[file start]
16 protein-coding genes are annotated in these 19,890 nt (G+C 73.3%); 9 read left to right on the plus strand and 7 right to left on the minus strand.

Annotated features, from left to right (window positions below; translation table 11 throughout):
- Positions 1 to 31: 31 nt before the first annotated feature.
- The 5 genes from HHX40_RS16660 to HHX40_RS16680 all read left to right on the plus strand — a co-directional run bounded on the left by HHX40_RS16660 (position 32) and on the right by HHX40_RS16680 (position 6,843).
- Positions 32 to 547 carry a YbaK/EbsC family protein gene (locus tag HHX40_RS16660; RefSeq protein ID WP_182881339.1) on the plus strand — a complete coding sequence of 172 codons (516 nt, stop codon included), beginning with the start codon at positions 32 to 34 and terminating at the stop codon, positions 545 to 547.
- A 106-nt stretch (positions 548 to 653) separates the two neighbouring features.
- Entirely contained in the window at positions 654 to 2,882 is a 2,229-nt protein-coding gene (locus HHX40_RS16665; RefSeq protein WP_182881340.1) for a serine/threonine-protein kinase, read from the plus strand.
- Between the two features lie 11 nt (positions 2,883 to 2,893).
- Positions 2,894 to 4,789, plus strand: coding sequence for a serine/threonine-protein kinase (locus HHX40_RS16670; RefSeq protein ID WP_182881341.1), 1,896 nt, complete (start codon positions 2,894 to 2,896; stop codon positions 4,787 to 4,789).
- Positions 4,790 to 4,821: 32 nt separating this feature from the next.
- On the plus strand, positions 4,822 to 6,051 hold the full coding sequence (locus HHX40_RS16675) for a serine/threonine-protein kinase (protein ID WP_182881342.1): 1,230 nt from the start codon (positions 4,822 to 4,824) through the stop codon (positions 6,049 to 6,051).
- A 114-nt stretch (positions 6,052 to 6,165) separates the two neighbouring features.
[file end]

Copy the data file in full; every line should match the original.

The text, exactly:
16 protein-coding genes are annotated in these 19,890 nt (G+C 73.3%); 9 read left to right on the plus strand and 7 right to left on the minus strand.

Annotated features, from left to right (window positions below; translation table 11 throughout):
- Positions 1 to 31: 31 nt before the first annotated feature.
- The 5 genes from HHX40_RS16660 to HHX40_RS16680 all read left to right on the plus strand — a co-directional run bounded on the left by HHX40_RS16660 (position 32) and on the right by HHX40_RS16680 (position 6,843).
- Positions 32 to 547 carry a YbaK/EbsC family protein gene (locus tag HHX40_RS16660; RefSeq protein ID WP_182881339.1) on the plus strand — a complete coding sequence of 172 codons (516 nt, stop codon included), beginning with the start codon at positions 32 to 34 and terminating at the stop codon, positions 545 to 547.
- A 106-nt stretch (positions 548 to 653) separates the two neighbouring features.
- Entirely contained in the window at positions 654 to 2,882 is a 2,229-nt protein-coding gene (locus HHX40_RS16665; RefSeq protein WP_182881340.1) for a serine/threonine-protein kinase, read from the plus strand.
- Between the two features lie 11 nt (positions 2,883 to 2,893).
- Positions 2,894 to 4,789, plus strand: coding sequence for a serine/threonine-protein kinase (locus HHX40_RS16670; RefSeq protein ID WP_182881341.1), 1,896 nt, complete (start codon positions 2,894 to 2,896; stop codon positions 4,787 to 4,789).
- Positions 4,790 to 4,821: 32 nt separating this feature from the next.
- On the plus strand, positions 4,822 to 6,051 hold the full coding sequence (locus HHX40_RS16675) for a serine/threonine-protein kinase (protein ID WP_182881342.1): 1,230 nt from the start codon (positions 4,822 to 4,824) through the stop codon (positions 6,049 to 6,051).
- A 114-nt stretch (positions 6,052 to 6,165) separates the two neighbouring features.